Rules on labor and the environment were added almost as an afterthought in the original Nafta talks. More recent trade agreements have fully enforceable rules in the core of the deals to prevent companies from moving production offshore to cut corners. Trump administration officials say the U.S. and its neighbors are on the same page in boosting environmental and labor rules south of the border, and Mexico City has recently enacted labor reforms. But the issue could flare up if a revised Nafta is brought to Congress for ratification, since many Democrats want the highest level of international labor and environmental standards, while some business groups and allied Republicans would object to rules that add significant costs to companies.
Farm and forestry issues
The big U.S. agricultural industries -- corn, beef, pork -- are happy with the current version of Nafta and are focused mainly on preserving their duty-free, quota-free access to Mexico and Canada. But disagreements over agriculture can quickly turn bitter in trade talks. When Mr. Trump threatened to pull out of Nafta in April, some Mexican politicians warned that their nation could import more food from other Latin American nations instead of the U.S. Meanwhile, U.S. dairy farmers want Canada, which tightly controls dairy prices and imports, to open up its market. And separate, acrimonious talks on whether Canada's lumber exports should face tariffs or quotas could get lumped into Nafta if not solved separately.
Rules of origin
Free-trade agreements such as Nafta eliminate duties on products made in the trade bloc, but only if they are produced according to certain rules. To avoid cheating, products have to have a certain amount of content originating in the trade bloc to be shipped duty free to other members of the pact. Trump administration officials have said they want to tighten the rules of origin for the auto industry to bring back assembly and supplier jobs to North America. But leading auto makers and international suppliers say the Nafta rules are tight enough and that stricter rules could hurt profits or backfire by sending production abroad. Nafta talks may also address rules of origin for apparel and other industries.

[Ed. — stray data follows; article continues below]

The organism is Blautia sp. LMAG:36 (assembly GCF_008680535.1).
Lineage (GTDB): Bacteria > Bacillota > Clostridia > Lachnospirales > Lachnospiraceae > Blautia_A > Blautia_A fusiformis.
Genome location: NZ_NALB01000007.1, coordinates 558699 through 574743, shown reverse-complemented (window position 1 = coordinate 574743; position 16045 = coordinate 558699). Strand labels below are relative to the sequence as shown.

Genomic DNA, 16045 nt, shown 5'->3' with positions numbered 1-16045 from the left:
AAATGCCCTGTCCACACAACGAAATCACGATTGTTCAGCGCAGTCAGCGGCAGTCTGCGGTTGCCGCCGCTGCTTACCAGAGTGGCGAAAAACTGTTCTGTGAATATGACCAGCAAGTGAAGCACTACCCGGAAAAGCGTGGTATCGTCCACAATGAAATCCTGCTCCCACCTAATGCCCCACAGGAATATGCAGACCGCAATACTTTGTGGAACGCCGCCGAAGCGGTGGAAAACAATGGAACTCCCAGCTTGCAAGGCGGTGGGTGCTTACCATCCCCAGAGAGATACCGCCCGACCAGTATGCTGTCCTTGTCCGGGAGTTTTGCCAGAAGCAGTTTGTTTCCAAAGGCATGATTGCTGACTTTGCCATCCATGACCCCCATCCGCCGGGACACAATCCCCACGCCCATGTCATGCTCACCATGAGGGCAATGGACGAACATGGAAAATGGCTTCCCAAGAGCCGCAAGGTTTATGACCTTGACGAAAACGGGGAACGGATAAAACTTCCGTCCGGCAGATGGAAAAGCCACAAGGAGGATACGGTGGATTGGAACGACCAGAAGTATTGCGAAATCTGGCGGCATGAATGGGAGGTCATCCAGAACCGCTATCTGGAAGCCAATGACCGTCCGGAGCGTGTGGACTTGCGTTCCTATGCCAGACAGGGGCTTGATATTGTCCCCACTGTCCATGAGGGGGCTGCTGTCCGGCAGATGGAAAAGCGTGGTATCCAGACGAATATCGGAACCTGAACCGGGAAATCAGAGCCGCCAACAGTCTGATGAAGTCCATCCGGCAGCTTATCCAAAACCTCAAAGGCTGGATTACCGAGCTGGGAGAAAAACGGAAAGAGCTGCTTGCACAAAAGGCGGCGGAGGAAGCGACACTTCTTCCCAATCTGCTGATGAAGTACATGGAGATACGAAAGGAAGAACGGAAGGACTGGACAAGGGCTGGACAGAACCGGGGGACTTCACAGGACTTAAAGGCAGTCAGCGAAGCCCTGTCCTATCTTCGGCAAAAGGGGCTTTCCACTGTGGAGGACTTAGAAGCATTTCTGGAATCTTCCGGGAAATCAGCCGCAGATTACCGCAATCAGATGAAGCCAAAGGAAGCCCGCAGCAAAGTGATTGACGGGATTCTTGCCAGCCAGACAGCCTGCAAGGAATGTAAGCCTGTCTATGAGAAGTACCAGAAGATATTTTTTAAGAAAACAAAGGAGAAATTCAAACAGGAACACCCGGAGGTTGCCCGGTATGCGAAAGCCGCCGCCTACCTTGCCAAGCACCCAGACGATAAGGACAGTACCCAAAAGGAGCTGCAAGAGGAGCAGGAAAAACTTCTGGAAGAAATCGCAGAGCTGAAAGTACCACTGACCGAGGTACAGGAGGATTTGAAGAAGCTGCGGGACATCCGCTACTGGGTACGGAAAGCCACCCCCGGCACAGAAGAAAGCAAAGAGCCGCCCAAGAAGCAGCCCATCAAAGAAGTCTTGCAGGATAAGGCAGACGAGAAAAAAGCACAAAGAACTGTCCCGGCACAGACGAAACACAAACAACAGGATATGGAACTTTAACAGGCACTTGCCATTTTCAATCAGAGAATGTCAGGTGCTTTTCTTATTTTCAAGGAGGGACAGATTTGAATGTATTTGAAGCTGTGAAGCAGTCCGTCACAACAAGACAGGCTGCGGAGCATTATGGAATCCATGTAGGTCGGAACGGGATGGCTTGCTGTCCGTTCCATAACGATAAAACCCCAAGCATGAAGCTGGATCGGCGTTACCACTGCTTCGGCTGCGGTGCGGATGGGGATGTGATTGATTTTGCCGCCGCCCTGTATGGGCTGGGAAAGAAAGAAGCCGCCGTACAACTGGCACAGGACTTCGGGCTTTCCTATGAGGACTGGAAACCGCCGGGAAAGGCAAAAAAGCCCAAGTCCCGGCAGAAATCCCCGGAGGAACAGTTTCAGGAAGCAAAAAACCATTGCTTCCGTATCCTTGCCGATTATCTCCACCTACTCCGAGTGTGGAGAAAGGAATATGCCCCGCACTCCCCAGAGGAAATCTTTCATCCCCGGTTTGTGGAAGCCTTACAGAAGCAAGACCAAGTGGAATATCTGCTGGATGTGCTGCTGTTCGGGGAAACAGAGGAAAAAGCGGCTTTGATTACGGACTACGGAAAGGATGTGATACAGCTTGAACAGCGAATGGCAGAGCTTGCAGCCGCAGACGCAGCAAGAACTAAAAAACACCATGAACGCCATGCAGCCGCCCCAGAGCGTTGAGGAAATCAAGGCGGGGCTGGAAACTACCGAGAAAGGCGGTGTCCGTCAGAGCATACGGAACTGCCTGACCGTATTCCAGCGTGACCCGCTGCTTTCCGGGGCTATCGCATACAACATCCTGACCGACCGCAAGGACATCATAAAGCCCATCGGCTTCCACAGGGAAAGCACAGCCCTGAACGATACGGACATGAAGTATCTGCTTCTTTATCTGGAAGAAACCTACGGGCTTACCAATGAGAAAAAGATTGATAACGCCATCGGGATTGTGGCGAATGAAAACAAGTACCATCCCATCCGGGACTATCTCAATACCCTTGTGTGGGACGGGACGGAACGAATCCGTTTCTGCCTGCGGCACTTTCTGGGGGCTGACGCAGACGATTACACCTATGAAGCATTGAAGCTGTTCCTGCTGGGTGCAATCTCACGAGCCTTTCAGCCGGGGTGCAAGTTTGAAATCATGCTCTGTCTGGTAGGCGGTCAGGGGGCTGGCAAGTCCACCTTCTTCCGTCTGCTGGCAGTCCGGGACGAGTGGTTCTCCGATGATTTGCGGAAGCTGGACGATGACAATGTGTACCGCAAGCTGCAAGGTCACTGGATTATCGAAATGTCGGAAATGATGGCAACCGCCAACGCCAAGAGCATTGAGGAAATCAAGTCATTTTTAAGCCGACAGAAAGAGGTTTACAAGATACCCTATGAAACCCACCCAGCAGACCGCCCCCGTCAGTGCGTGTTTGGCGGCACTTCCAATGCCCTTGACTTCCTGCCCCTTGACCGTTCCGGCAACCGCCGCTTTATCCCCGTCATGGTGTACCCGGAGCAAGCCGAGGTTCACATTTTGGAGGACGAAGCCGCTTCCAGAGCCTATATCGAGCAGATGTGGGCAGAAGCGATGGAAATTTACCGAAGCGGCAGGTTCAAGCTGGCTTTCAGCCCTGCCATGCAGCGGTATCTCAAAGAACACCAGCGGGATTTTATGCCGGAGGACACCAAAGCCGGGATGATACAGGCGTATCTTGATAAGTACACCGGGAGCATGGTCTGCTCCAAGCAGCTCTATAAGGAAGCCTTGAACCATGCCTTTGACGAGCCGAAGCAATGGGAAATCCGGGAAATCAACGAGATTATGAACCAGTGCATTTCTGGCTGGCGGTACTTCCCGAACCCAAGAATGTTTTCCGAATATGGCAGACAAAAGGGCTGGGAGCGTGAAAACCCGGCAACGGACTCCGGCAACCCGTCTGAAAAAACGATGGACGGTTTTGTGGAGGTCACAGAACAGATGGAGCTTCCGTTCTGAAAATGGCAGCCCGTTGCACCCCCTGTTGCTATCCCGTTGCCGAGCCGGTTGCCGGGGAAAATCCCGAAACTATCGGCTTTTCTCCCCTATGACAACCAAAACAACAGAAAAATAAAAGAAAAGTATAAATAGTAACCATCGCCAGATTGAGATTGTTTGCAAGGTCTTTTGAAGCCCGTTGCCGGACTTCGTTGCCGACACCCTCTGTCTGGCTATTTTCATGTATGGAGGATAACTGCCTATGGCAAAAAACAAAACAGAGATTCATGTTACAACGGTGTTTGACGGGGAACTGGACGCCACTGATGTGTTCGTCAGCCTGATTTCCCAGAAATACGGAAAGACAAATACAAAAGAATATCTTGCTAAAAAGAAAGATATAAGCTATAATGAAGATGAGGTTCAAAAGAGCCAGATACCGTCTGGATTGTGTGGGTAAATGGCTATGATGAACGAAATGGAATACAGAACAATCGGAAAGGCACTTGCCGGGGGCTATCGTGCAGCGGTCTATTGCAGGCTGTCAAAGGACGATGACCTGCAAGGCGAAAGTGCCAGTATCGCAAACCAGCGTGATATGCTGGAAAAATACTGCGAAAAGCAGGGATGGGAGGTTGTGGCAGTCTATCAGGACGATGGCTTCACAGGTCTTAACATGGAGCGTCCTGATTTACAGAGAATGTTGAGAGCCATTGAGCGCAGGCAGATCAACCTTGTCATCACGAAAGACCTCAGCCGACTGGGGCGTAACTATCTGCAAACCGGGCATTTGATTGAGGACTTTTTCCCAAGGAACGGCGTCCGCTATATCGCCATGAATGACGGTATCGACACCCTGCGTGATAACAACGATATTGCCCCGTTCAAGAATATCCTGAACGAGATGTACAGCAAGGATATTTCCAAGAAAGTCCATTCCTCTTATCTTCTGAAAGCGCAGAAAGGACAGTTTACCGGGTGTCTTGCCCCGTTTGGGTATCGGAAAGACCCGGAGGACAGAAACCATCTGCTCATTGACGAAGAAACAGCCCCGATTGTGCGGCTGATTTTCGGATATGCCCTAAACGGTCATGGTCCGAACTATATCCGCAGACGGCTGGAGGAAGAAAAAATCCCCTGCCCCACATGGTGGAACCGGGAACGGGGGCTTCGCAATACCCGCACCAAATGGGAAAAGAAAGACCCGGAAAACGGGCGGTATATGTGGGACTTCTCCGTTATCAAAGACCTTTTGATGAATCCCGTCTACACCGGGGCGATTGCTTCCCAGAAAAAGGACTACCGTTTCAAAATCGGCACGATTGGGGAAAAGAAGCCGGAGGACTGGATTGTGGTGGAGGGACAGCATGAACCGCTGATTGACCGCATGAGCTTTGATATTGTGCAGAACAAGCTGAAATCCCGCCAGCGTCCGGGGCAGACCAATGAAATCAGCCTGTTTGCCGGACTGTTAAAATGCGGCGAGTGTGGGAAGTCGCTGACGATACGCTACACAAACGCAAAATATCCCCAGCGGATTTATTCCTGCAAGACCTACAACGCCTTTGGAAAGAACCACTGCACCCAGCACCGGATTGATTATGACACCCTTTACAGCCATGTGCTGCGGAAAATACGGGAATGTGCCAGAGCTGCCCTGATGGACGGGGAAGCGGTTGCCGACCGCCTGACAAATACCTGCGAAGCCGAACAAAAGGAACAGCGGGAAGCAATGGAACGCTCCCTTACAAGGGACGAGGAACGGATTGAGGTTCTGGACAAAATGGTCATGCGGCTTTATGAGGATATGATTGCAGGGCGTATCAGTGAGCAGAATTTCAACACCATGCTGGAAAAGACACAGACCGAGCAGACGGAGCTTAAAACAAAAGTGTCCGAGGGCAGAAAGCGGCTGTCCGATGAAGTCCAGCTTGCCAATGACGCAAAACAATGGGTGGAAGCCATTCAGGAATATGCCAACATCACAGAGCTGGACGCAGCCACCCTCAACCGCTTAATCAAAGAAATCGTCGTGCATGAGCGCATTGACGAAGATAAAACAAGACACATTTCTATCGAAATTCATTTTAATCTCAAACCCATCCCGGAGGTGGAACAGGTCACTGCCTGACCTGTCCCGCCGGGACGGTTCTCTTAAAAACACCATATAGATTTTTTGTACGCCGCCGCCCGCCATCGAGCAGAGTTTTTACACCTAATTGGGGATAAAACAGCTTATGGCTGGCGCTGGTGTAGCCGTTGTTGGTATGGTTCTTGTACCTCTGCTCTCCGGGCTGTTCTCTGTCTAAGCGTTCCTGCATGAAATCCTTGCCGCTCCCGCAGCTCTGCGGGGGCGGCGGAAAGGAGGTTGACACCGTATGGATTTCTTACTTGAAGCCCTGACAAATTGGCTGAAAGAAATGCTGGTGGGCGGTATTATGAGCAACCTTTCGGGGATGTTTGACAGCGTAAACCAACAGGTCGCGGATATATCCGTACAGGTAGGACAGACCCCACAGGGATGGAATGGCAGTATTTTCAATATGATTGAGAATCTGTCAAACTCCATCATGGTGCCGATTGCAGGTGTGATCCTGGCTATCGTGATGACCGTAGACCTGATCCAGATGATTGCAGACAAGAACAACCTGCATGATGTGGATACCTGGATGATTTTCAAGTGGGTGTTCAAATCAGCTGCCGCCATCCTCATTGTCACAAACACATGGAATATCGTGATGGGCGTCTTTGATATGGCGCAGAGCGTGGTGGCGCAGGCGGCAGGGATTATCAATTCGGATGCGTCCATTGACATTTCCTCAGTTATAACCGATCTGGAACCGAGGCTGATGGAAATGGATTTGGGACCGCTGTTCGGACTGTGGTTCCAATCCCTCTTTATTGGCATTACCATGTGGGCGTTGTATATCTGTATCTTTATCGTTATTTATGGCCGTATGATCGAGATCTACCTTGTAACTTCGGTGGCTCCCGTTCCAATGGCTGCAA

Many economists say China and other countries appear to have derived trade benefits in the past by artificially holding down their exchange rates, effectively making exports cheaper and imports relatively more expensive. Lawmakers and some U.S. exporters support inserting enforceable rules into trade agreements to punish such behavior, but critics warn the rules could constrain a nation's monetary policy choices. The Trump administration is seeking to negotiate some sort of currency rules but hasn't spelled out its approach. Mexico and Canada haven't faced serious charges of currency manipulation, but the rules could serve as a template for future trade deals.
A high priority for Mr. Trump has been reducing legal and illegal immigration, especially from Mexico. But Mexico would like to use the Nafta talks to further ease the free flow of workers between the two countries, seeking to expand the categories for professional visas granted to business people and executives.
Write to William Mauldin at firstname.lastname@example.org and Jacob M. Schlesinger at email@example.com
(END) Dow Jones Newswires
August 13, 2017 07:14 ET (11:14 GMT)